How do we quantify Cyber Risk Management in today's ever changing Information Technology environment?

By: Woodlands Online Staff
| Published 10/11/2019

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THE WOODLANDS, TX -- When was the last time you considered your own role in cyber risk management? If you’re like most, it probably started and ended with installing basic antivirus software; you might periodically get office-wide emails reminding you not to click on the links in suspected phishing emails; maybe you did click on that link and had to put up with the rigamarole of putting things back to right.

Paul Cunningham wants to change that.

On September 20, Tech Mahindra, which provides information technology services and business process outsourcing to companies, and Maxxsure -- a Cyber Risk quantification and management firm – partnered to host the second in a series of forums on cybersecurity in business. “As a result of this partnership, we are able to better serve our customers providing them with additional functionality to mitigate risks,” Larry Deckerhoff, AVP and Client Partner -Energy/Oil and Gas for Tech Mahindra, stated. According to their website, Tech Mahindra “represents the connected world, offering innovative and customer-centric information technology experiences enabling Enterprises, Associates and the Society to Rise™.” Partnering with Maxxsure proved beneficial for all involved.

Leading the forum was guest speaker Paul Cunningham, one of the leading cyber security experts in the world, who attended on his own behalf to participate and provided his insight on the current information technology environment, and his expertise on mitigating potential cyber security risks.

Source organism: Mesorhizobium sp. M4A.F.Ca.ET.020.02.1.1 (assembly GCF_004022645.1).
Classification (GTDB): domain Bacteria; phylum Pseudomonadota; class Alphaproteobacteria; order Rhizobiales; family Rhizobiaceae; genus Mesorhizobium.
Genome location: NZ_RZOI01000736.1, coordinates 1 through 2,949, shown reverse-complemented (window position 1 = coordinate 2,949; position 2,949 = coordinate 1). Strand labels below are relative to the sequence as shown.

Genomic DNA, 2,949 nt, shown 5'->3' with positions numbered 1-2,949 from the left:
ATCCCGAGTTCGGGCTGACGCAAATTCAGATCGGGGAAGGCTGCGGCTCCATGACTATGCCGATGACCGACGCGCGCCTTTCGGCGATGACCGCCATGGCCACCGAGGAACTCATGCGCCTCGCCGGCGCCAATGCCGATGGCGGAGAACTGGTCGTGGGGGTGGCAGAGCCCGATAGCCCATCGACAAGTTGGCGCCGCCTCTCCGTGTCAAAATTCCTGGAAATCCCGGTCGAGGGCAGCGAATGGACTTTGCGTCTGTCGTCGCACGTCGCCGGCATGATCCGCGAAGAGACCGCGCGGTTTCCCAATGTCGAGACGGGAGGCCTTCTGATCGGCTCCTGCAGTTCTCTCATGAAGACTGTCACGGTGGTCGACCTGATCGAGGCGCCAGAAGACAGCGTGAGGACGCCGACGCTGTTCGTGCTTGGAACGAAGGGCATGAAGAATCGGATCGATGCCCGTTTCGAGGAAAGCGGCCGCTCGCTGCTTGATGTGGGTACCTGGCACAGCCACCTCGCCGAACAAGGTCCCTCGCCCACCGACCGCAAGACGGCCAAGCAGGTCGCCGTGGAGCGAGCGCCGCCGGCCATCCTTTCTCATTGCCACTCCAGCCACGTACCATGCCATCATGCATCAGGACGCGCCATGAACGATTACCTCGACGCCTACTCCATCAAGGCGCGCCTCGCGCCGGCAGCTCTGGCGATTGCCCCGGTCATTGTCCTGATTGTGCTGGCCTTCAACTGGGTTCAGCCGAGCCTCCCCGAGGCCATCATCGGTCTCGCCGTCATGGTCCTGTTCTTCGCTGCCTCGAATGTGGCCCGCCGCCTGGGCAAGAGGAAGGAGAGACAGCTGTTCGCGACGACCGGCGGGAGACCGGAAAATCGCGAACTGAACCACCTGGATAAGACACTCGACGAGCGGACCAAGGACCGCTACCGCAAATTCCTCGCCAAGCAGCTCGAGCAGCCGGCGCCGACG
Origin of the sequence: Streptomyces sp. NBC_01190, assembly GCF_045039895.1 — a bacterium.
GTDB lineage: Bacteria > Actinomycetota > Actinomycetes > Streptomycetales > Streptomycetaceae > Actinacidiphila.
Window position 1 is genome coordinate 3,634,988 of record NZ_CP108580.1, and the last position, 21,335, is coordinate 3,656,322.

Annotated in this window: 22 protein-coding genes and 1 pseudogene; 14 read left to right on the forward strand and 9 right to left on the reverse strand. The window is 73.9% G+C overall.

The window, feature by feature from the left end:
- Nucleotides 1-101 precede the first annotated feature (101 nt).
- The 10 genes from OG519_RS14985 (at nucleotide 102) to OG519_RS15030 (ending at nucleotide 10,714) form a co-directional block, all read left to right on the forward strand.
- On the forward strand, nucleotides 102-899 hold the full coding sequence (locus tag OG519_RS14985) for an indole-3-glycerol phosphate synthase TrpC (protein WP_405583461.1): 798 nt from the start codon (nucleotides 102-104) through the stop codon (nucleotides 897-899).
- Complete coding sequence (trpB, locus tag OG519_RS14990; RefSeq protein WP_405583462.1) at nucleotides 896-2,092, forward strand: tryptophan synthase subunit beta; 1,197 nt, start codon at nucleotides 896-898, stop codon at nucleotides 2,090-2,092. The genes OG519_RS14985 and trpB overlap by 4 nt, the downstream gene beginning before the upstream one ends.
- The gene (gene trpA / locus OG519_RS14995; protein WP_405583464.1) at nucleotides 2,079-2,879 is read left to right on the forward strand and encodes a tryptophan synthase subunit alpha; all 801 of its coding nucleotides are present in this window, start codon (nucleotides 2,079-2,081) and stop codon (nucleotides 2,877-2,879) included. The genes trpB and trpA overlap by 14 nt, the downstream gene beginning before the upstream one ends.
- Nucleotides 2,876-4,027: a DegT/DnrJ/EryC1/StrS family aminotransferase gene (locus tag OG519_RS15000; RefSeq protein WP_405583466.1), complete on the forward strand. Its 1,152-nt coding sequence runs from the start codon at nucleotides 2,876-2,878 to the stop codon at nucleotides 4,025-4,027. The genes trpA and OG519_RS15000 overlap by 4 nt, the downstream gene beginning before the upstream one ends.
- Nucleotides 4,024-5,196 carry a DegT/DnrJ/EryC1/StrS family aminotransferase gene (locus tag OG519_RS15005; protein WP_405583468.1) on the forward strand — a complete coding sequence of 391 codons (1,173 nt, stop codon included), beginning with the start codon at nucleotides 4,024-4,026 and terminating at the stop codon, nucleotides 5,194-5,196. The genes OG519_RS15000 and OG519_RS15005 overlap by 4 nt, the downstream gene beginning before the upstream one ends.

Mr. Cunningham served in the Navy for over 20 years as a mechanic, aviator, and safety officer among other roles. As a safety officer, Cunningham gained experience determining causal and contributing factors when things went wrong, performing root cause analysis, and developing training programs to decrease the risk of similar events. He also learned the importance of effective communication and operational risk management, reaching the conclusion that organizations face a critical need to change the way they view risk – especially concerning cyber.

After retiring from the Navy, Cunningham transitioned to the private sector. He saw this as an opportunity to look at the business side of risk management. Organizations, whether they’re private or public entities, “can’t simply spend [their] way out of things” without a plan that is both comprehensive and cost-effective. Private entities, Cunningham said, have a “fiduciary responsibility” to directors and stakeholders, which informs the way that spending on cybersecurity is managed. After working in the private sector for a number of years, Cunningham moved again into the public sector, this time for a string of federal agencies, where he married the perspectives he’d learned in the military and with private industry.